Friday, September 4, 2009

All Before My Morning Coffee.

Today is going to be a good day, and not even an attack will change that.

On my way into a coffee shop, a man asked me for a dollar. I him how his day was going, and I think he called me rainbow bright.

As I stood in line, he came in and started harassing customers and asked me again. I asked him if he took plastic.

As I went to sit down, I made eye contact. I make eye contact, I can't help it, and it usually leads to love or fighting. The love is worth the staring problem. As I reached my seat, he "Iffed" or fainted a blow at me. I'm glad I didn't move. At least that made me feel manly.

And I told him I'd knock him out.

He left...and I stayed, thinking he must be outside, and that I could go out there show him what's up.

Right in front of the school I teach at. Where I tell kids to stay their hands, that only their actions matter.

Well, I didn't go fight him. This is a big thing for me- invitations to violence are hard to resist. And actually, there is a superficial feeling that tells a person he needs to police the world and teach lessons.

I'm glad I didn't hit him. But I know I still need to walk past. Even if he's out there, I need to walk past and go teach my class. Even if he hits me, I need to remember my students. And that my actions count. And we're not talking about self defense, he won't kill me. My reaction is ego defense.

And besides, it's labor day weekend. Back in the day, I'd be going to a clam bake with Griffin Masonry and I'd be drunk from 12 today until Monday. Tonight, I leave to go read, cook, and love in a cabin with my girlfriend.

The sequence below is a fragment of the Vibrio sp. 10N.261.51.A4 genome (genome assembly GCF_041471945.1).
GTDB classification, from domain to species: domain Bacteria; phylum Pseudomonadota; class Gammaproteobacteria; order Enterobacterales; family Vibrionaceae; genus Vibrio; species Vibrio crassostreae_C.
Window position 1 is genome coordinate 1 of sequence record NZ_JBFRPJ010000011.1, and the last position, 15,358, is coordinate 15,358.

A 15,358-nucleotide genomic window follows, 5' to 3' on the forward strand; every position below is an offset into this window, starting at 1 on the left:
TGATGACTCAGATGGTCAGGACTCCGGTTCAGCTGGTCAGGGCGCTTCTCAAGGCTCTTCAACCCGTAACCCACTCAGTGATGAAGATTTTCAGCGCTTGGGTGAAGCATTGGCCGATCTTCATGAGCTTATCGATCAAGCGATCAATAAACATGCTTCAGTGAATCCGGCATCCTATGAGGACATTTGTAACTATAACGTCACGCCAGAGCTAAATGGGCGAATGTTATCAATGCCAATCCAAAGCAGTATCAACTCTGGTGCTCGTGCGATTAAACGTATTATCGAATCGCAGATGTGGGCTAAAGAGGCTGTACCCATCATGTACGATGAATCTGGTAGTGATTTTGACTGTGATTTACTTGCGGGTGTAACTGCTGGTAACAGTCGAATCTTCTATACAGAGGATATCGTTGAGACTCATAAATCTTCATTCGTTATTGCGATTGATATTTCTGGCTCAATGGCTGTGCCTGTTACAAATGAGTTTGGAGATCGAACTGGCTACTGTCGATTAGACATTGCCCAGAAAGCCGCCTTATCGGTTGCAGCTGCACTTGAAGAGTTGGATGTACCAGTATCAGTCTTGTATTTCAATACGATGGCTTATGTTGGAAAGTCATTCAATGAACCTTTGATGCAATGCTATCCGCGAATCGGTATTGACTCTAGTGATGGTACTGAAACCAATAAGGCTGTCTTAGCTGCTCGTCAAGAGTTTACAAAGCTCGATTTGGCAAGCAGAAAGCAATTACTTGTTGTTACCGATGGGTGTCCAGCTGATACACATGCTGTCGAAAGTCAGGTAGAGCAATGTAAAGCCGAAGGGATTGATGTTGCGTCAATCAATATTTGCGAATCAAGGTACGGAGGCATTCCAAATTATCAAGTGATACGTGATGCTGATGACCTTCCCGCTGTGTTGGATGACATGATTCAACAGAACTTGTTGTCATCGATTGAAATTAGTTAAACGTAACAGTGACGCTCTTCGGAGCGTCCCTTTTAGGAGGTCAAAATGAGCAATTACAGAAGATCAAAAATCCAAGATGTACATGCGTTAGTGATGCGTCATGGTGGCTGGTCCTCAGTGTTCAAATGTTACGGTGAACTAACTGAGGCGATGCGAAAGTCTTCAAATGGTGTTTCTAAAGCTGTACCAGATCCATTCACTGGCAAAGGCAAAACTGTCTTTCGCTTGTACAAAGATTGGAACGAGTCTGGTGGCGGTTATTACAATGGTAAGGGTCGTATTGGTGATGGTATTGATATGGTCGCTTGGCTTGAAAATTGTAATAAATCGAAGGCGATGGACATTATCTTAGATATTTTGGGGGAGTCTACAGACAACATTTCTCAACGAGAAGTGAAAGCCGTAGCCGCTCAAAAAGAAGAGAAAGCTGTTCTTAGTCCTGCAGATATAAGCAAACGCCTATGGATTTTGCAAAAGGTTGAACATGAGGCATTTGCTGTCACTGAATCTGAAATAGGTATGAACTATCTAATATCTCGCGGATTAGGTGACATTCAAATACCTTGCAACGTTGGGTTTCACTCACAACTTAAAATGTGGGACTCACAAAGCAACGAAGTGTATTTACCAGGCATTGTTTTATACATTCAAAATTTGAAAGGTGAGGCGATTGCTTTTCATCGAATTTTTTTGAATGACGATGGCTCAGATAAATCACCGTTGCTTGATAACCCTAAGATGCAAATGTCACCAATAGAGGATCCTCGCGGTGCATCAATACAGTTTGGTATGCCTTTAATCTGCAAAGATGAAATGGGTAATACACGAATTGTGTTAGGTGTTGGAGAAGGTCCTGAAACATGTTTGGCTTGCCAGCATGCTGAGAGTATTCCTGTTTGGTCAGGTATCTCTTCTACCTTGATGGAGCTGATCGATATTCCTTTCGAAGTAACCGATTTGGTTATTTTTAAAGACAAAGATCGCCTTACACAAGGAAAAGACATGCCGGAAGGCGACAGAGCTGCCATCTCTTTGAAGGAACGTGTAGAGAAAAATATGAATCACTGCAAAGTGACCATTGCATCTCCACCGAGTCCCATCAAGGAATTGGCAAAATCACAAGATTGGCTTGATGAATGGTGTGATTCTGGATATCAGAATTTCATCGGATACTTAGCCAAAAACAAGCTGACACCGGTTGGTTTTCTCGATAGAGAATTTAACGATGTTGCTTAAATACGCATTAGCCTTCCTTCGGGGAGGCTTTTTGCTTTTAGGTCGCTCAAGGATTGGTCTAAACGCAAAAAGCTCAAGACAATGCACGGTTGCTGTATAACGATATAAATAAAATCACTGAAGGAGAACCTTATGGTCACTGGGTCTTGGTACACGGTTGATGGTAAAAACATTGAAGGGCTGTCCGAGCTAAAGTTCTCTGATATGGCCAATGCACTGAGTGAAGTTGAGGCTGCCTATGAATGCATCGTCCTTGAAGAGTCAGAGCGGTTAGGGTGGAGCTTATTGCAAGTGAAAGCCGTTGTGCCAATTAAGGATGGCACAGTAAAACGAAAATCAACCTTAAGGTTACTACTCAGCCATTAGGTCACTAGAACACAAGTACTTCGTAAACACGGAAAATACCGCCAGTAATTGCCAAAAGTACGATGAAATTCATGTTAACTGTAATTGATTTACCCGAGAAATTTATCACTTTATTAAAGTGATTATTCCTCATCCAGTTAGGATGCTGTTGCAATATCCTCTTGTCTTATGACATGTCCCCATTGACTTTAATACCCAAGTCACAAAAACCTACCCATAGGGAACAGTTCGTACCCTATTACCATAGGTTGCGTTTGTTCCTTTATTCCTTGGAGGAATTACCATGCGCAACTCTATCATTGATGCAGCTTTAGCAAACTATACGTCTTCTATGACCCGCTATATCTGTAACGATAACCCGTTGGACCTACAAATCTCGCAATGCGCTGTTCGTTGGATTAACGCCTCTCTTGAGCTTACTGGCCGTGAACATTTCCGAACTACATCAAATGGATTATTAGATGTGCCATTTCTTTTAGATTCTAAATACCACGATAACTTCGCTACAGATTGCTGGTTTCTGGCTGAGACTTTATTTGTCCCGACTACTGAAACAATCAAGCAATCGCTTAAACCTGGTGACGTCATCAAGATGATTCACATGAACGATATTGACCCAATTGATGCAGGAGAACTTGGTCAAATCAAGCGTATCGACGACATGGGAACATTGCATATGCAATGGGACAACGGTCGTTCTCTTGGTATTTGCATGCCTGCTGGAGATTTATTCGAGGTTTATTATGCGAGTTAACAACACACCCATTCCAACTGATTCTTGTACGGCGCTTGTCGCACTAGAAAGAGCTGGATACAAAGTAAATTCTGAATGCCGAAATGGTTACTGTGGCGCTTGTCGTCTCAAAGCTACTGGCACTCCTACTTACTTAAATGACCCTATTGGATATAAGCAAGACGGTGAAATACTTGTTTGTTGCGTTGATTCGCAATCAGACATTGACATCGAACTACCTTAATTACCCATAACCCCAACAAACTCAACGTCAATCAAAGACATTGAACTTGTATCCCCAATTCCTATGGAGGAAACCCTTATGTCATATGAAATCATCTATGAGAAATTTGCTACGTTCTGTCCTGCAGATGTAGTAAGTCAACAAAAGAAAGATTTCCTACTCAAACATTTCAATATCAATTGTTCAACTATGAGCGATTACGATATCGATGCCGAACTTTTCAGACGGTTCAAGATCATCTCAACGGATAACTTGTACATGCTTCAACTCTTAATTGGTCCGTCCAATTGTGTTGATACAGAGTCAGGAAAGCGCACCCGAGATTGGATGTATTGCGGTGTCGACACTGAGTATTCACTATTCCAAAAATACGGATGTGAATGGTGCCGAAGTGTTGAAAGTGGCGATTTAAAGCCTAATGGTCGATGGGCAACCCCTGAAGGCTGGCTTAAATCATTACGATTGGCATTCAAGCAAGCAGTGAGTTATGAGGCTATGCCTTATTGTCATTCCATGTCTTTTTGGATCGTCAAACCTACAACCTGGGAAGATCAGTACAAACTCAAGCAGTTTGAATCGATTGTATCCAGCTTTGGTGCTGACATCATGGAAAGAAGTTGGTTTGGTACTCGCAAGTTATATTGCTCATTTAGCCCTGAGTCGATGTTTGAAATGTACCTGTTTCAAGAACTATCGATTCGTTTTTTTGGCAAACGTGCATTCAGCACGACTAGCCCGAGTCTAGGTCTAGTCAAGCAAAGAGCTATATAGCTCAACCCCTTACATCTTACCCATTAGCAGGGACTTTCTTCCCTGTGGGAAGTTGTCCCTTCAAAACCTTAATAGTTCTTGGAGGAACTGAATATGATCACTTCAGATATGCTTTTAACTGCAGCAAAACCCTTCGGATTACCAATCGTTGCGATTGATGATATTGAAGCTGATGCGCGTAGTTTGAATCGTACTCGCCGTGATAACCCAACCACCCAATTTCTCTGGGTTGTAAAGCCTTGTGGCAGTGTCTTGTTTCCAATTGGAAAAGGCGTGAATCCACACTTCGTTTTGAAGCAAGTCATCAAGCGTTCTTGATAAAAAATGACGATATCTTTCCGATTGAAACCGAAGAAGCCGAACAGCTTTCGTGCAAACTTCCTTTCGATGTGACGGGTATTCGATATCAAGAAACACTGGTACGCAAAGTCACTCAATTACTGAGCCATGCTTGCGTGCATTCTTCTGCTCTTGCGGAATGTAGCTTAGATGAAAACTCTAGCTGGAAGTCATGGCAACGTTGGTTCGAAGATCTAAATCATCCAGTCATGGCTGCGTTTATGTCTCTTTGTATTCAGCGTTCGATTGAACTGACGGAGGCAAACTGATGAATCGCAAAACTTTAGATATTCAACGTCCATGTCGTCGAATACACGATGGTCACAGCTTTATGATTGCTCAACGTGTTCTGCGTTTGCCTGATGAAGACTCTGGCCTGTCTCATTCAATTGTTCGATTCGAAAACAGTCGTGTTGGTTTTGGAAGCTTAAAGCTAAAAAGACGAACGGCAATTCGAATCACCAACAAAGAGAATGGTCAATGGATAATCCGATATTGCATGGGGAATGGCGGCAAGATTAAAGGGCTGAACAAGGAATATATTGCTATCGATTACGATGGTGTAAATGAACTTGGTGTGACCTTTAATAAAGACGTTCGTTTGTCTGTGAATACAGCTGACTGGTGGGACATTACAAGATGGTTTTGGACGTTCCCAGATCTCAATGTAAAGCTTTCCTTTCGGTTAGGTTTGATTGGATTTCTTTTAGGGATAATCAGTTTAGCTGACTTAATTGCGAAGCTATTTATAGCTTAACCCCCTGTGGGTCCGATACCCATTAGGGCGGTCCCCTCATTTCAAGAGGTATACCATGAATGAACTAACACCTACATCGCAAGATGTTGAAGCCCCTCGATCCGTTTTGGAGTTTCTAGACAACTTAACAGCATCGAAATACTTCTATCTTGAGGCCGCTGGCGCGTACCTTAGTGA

But really, he's lucky I hadn't had my coffee yet.

Wednesday, September 2, 2009

They give out chips, and I like to count.

It's always amazing to watch people have just one drink. I had dinner with my girlfriend's parents for the first time and her father drank one beer. As a little boy, my legs would get tired from carrying beer for my father.

And I remember sitting in clubs, waiting for dad to get done with a meeting. I remember eating watermelon one day, and people were watching us. As my sister methodically picked seed after seed, they said, "Oh, She's an Al-anon."

As I buried my teeth to the rind, sucking the taste out of the green, they never said anything about me. Never even knew they were saving me a seat.

Cunning and baffling as this condition can be, it's always surprising to find my conviction sway: I am an alcoholic; I am not an alcoholic.

I think everyone is a little or a lot of something, and I see the range between Al-anon and Alcoholic. Some people are completely balanced and walk right down the middle. They require very little maintenance. Then there are people like my sister and me, the children of one alcoholic and one addict. At any time, one of us is too far right or to far left. We need programs.